Thursday, February 28, 2008

The Passing Ritual

Okay. Three funerals in three weeks is enough.

One thing I think I've gained from the experiences, though, is a greater appreciation for practical value of the ritual. While I didn't attend any wakes, I did attend two of the funerals and three of the "repasts"*.

Wakes are almost completely foreign, to me. I don't think I've ever experienced one and I never plan to. Not that anyone's ever excited about attending a wake, but the funeral experience -and its distance from the deceased- seems much more emotionally useful. Maybe I just don't get the true purpose of a wake, though.

I've attended my share of funerals. Even when I didn't know the deceased, the aura of sadness and loss are often enough to make my throat swell and my eyes water a little. Anyone who hadn't had the chance to openly mourn the loved-one's passing can get that extra emotional "push" - the kind that helps you have a "good cry." There are people are to lean on, hold onto, speak for and about the dead, and there's a pastor to slowly bring us back down from the emotional apex of the event. The internment is that last opportunity to say good-bye.

After all that, the repast and procession is like a big, collective hug. A time that may or may not involve much reflection on the life of the deceased, but that can almost be a celebration of life, family, and loved-ones. Seeing those who can't or don't visit often makes us feel good. Eating together makes us feel good. Seeing how our lives are connected and how we affect each other makes us feel good.

It can be hard. In some cases, unfortunately, it can be full of drama. It may even seem to be too much, at times, but I think it helps us all heal from the pain of another's death and grow closer to the living.

I don't think I ever truly "got it," before. Maybe I still don't, now, but I think I'm closer.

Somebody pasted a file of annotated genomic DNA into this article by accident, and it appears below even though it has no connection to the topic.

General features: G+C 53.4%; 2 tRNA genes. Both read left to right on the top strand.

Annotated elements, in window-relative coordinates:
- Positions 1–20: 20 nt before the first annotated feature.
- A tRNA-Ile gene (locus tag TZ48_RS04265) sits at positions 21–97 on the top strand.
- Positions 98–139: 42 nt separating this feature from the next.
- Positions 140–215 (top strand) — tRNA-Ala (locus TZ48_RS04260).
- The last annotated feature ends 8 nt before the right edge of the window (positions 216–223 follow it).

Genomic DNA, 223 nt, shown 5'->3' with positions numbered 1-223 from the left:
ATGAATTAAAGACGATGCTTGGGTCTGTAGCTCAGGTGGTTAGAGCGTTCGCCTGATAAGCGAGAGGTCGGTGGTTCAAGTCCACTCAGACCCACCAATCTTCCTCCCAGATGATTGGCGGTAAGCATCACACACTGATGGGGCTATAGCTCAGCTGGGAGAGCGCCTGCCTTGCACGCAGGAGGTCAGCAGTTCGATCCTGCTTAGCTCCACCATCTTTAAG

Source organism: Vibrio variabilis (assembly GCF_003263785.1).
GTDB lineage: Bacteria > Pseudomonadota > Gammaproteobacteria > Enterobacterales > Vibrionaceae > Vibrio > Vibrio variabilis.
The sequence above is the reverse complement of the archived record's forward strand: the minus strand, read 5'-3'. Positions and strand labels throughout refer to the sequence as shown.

* - Apparently, this term has different meanings among different people. I'm generally talking about the after-funeral gathering and consumption of food.

3 comments:

Los Angelista said...

You have been having a tough month, haven't you? A whole lot to deal with. I hope you are taking care of yourself and allowing yourself some space to breathe.

Keith said...

Sorry to hear about the tough month you've been having and the losses you have endured. Even sorrier to hear about you having to apologize for your father and his behavior.

It'll get better.

The Urban Scientist said...

Defining a Wake: Before mortuary sciences were well developed and embalming the dead was comon practice, there were WAKES.

People had to eliminate the possibility that the deceased was simply in a deep sleep (or coma). Wakes were held at the decesased home in his/her bed. People visited and maintained a 24 hr watch to look for ANY signs of life or waiting for them to WAKE up.

After the appropriate amount of time -1-3 days- depending on decomposition rates, they could have a funeral without worry of burying the living. This was a concern because during 18th and 19th centuries, burying the living was a sad and scary fact.

How do we know this...Well, there were also a lot of grave thefts at that time (they needed bodies for medical schools) and found evidence of people trying to claw their way out of the coffins.

Nowadays wakes are just a set aside time, the day before the formal funeral, for people to visit an pay last respects.